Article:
The 4G8 monoclonal antibody is reactive to amino acid residues 17-24 of Aβ and recognized the epitope in the core sequence (VFFAE). Since 4G8 is derived from mouse species, it tends to give a higher background staining. Thus, we chose to incubate the sections at the indicated dilution with considerations to achieving a true signal while minimizing background staining.

In addition to immunostaining for neuritic plaques detection using the 4G8 antibody, a thioflavin S staining method is also used to identify plaques. Thioflavin S is a homogenous dye mixture that results from methylation of dehydrothiotoluidine with sulfonic acid. Thioflavin S non-selectively binds beta sheet contents of proteins, such as those in amyloid oligomers. Upon binding, thioflavin undergoes a characteristic blue shift of its emission spectrum. Conversely thioflavin S binding to the monomeric forms will not elicit a blue shift and could not be detected with florescent microscope. Thioflavin S staining provides a quick alternative to screen for amyloid as the intensity of fluorescence allows good visualization of small amounts of amyloid deposits. However, one drawback about thioflavin S staining is the lack of specificity. Many other tissue components including containing extensive beta sheets, such as fibrinoids, hyaline, keratin, etc, have a rather affinity for this dye.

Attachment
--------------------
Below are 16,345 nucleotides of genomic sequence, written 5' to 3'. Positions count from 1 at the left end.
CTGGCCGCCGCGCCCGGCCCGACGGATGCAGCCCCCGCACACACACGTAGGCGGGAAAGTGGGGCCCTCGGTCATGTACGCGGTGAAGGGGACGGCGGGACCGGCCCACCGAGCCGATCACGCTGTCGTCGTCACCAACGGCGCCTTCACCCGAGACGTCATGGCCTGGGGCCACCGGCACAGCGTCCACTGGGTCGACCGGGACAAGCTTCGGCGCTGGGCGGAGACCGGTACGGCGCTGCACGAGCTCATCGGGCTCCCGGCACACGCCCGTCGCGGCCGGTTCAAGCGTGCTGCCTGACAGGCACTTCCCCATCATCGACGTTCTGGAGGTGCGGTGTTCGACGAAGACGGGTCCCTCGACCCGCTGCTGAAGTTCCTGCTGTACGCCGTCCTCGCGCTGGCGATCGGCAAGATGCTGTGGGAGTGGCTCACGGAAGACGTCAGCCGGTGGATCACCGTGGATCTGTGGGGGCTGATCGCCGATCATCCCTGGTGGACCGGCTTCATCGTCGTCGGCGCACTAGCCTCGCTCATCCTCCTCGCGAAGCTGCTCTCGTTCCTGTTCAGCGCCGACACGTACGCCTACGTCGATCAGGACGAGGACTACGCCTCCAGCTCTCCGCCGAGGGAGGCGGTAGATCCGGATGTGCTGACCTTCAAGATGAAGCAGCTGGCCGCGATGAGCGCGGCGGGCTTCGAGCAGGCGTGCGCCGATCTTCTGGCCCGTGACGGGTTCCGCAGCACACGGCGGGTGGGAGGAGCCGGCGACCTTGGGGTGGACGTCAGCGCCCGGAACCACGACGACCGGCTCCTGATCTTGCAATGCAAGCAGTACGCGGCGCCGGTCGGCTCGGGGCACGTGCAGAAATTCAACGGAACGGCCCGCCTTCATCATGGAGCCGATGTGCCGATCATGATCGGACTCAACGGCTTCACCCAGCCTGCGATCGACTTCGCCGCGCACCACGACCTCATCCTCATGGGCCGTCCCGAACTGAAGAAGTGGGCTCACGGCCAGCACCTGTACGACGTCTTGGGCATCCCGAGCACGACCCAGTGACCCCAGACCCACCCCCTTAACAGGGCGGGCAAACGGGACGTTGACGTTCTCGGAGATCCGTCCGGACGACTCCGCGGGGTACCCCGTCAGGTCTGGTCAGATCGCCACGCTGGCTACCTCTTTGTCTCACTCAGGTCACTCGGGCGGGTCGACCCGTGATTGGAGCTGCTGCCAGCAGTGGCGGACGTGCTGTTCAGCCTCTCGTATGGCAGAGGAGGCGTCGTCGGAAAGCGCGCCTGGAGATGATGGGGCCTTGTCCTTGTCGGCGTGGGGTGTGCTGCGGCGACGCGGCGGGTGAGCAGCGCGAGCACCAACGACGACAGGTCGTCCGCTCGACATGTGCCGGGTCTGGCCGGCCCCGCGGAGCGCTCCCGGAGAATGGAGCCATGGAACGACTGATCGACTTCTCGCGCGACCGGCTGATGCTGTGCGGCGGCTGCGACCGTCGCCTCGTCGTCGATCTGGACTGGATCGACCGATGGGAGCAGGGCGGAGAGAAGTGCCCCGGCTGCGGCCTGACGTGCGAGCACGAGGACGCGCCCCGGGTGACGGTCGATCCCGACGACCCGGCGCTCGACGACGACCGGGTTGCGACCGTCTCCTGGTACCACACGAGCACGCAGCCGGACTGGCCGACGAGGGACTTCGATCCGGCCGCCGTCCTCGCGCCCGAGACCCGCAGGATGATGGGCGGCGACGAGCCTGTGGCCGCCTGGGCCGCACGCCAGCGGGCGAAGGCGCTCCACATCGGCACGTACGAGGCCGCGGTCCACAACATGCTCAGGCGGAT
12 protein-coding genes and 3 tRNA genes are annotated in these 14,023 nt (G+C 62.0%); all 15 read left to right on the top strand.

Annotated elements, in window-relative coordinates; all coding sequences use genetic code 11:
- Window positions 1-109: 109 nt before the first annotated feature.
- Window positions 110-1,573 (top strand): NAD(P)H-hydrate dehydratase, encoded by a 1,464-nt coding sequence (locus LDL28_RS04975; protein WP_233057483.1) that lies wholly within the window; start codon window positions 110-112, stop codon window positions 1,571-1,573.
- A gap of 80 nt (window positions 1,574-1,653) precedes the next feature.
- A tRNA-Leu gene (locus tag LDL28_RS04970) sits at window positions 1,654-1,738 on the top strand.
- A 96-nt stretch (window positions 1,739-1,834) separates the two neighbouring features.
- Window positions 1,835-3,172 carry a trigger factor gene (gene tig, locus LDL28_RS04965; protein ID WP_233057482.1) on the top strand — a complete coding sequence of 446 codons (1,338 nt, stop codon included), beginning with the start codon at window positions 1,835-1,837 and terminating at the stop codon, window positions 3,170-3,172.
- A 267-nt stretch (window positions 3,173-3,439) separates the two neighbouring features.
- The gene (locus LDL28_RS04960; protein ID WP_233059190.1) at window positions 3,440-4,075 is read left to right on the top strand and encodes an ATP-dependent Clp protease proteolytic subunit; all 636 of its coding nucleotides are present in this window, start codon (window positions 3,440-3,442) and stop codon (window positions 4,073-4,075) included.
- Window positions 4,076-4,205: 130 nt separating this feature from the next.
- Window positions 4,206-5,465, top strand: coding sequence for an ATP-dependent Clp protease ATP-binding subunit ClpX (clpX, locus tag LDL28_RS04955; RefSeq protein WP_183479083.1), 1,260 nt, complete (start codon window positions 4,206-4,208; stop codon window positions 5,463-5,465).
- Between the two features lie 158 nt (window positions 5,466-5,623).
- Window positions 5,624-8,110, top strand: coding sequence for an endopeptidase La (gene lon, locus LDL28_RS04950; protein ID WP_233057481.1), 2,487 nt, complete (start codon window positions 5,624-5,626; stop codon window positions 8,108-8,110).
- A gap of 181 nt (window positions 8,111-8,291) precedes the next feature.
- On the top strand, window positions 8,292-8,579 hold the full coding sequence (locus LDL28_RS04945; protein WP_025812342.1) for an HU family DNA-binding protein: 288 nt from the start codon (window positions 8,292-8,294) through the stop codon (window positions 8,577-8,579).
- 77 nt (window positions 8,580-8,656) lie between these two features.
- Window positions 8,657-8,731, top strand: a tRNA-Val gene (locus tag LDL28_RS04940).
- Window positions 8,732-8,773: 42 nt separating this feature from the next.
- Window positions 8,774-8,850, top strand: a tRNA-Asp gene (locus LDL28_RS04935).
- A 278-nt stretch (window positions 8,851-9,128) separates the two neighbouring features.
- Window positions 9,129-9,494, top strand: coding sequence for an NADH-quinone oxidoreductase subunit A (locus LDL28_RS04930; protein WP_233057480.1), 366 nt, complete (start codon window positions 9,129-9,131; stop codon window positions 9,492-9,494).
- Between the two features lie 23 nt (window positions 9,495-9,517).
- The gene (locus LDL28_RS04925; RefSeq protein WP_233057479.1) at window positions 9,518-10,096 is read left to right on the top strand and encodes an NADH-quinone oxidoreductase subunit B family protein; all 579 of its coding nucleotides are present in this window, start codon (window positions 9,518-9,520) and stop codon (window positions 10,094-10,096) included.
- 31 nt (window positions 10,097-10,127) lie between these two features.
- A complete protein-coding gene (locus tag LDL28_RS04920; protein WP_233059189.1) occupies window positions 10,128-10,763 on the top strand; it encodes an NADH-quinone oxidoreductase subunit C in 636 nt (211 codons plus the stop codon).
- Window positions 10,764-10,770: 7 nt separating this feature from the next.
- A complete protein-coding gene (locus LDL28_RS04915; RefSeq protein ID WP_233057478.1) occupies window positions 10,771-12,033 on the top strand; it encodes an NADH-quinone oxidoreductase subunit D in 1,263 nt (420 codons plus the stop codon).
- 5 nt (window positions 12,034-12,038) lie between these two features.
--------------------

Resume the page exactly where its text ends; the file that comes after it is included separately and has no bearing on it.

Disclosures

All experiments were conducted in accordance with The University of British Columbia Animal Care and Use committee and CIHR guidelines.

Acknowledgements